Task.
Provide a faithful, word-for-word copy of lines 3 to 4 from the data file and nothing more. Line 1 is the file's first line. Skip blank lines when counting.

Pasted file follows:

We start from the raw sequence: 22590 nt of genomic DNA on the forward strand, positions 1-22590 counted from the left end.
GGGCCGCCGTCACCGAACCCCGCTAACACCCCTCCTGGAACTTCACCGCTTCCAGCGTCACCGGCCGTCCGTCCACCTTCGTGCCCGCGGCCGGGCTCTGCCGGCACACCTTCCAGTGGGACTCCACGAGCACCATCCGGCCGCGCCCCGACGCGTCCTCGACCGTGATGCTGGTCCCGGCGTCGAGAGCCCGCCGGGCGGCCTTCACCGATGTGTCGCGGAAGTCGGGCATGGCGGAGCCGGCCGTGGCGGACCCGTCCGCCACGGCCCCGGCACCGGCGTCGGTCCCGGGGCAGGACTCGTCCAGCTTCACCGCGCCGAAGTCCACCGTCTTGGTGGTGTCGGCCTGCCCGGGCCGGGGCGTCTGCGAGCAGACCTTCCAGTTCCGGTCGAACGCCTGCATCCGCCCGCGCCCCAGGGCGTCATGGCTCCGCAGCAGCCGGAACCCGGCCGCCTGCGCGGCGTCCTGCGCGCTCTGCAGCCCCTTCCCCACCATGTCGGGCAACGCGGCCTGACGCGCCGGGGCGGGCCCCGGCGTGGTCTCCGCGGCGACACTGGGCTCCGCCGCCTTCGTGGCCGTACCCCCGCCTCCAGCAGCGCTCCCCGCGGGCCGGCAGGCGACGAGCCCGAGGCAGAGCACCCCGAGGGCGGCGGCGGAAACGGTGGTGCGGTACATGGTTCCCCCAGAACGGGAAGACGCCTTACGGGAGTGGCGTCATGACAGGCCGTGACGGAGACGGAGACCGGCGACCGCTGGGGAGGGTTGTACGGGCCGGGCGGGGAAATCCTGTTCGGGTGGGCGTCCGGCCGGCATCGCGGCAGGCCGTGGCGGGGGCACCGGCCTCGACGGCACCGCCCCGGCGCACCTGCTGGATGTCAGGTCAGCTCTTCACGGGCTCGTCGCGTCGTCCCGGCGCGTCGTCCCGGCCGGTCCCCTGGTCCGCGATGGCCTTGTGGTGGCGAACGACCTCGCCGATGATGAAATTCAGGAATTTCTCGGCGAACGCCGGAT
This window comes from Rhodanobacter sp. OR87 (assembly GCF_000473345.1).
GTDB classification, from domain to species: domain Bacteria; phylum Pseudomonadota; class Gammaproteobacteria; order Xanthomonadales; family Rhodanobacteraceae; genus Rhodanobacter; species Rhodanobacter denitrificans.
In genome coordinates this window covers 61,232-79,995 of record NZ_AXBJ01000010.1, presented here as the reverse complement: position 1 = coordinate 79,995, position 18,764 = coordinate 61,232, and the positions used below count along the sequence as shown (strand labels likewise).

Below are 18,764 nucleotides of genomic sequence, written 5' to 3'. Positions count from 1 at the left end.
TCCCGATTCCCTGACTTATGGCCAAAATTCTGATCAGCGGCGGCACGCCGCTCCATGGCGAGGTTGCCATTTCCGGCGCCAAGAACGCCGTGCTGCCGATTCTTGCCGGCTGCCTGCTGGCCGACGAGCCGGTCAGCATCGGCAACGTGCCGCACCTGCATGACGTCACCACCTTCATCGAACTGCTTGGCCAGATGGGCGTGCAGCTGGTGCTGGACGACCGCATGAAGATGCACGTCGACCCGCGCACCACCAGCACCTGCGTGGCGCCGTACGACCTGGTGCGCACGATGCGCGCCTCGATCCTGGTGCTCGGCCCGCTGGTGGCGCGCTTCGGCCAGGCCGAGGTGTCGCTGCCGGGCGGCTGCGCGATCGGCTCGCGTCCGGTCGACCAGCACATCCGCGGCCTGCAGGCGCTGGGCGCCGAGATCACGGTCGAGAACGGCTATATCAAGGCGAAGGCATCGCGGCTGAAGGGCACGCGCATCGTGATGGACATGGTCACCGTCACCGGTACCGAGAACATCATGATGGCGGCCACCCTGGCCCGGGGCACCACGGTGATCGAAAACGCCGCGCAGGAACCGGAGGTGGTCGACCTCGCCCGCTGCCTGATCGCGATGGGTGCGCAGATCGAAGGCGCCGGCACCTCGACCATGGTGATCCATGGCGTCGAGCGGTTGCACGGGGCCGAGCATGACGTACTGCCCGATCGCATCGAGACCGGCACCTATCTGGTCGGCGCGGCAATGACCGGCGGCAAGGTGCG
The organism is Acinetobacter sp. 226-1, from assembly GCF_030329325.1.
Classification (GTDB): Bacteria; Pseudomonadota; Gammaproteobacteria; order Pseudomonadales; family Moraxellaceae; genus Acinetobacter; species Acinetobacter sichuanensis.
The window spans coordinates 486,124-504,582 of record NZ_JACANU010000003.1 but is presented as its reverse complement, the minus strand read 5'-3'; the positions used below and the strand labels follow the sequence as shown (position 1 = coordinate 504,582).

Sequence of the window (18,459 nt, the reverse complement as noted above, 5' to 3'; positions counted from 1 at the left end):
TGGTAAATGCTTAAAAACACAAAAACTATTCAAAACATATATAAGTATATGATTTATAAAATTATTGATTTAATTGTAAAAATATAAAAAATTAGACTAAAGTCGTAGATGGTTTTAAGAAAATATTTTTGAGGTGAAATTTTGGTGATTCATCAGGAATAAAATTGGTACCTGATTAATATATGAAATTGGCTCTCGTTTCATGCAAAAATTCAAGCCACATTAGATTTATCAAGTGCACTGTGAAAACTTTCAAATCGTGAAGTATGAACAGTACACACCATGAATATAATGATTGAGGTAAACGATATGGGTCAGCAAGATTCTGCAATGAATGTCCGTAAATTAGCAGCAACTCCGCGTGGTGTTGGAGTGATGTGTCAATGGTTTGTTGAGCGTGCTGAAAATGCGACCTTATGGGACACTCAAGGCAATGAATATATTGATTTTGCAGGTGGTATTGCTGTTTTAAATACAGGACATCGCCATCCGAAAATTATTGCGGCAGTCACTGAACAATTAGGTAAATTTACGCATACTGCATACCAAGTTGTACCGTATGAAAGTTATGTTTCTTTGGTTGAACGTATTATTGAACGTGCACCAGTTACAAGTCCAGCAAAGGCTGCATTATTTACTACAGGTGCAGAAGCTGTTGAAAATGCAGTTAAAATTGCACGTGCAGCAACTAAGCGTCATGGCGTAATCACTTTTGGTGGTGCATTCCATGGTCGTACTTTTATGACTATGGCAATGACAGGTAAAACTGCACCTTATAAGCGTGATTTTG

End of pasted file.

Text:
This window comes from Rhodanobacter sp. OR87 (assembly GCF_000473345.1).
GTDB classification, from domain to species: domain Bacteria; phylum Pseudomonadota; class Gammaproteobacteria; order Xanthomonadales; family Rhodanobacteraceae; genus Rhodanobacter; species Rhodanobacter denitrificans.